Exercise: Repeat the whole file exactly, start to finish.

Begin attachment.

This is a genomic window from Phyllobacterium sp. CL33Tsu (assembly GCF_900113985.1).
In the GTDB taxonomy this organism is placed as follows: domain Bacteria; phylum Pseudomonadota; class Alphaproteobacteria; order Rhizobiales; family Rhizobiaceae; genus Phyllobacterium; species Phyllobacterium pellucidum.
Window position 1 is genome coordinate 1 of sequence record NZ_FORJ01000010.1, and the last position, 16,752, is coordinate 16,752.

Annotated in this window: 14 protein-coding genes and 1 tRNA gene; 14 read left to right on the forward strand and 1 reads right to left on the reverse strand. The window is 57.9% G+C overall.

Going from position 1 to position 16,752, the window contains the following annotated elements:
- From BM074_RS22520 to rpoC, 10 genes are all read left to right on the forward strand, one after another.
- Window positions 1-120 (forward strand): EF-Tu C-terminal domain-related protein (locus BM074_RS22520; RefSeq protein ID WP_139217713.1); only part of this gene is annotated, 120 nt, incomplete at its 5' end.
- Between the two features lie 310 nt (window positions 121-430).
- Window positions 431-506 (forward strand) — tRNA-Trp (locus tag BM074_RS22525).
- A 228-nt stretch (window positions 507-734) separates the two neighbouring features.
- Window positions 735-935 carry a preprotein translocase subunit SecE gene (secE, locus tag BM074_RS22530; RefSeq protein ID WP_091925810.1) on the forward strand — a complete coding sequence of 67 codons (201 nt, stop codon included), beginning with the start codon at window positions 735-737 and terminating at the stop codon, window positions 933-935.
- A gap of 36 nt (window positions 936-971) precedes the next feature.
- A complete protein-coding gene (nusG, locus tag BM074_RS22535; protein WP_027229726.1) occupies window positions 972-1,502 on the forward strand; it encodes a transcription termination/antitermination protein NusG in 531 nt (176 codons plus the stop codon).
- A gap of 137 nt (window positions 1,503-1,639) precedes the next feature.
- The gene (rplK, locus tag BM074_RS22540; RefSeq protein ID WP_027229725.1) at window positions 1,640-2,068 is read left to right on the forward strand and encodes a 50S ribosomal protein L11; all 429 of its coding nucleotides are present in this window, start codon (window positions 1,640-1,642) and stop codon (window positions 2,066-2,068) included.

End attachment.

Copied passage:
This is a genomic window from Phyllobacterium sp. CL33Tsu (assembly GCF_900113985.1).
In the GTDB taxonomy this organism is placed as follows: domain Bacteria; phylum Pseudomonadota; class Alphaproteobacteria; order Rhizobiales; family Rhizobiaceae; genus Phyllobacterium; species Phyllobacterium pellucidum.
Window position 1 is genome coordinate 1 of sequence record NZ_FORJ01000010.1, and the last position, 16,752, is coordinate 16,752.

Annotated in this window: 14 protein-coding genes and 1 tRNA gene; 14 read left to right on the forward strand and 1 reads right to left on the reverse strand. The window is 57.9% G+C overall.

Going from position 1 to position 16,752, the window contains the following annotated elements:
- From BM074_RS22520 to rpoC, 10 genes are all read left to right on the forward strand, one after another.
- Window positions 1-120 (forward strand): EF-Tu C-terminal domain-related protein (locus BM074_RS22520; RefSeq protein ID WP_139217713.1); only part of this gene is annotated, 120 nt, incomplete at its 5' end.
- Between the two features lie 310 nt (window positions 121-430).
- Window positions 431-506 (forward strand) — tRNA-Trp (locus tag BM074_RS22525).
- A 228-nt stretch (window positions 507-734) separates the two neighbouring features.
- Window positions 735-935 carry a preprotein translocase subunit SecE gene (secE, locus tag BM074_RS22530; RefSeq protein ID WP_091925810.1) on the forward strand — a complete coding sequence of 67 codons (201 nt, stop codon included), beginning with the start codon at window positions 735-737 and terminating at the stop codon, window positions 933-935.
- A gap of 36 nt (window positions 936-971) precedes the next feature.
- A complete protein-coding gene (nusG, locus tag BM074_RS22535; protein WP_027229726.1) occupies window positions 972-1,502 on the forward strand; it encodes a transcription termination/antitermination protein NusG in 531 nt (176 codons plus the stop codon).
- A gap of 137 nt (window positions 1,503-1,639) precedes the next feature.
- The gene (rplK, locus tag BM074_RS22540; RefSeq protein ID WP_027229725.1) at window positions 1,640-2,068 is read left to right on the forward strand and encodes a 50S ribosomal protein L11; all 429 of its coding nucleotides are present in this window, start codon (window positions 1,640-1,642) and stop codon (window positions 2,066-2,068) included.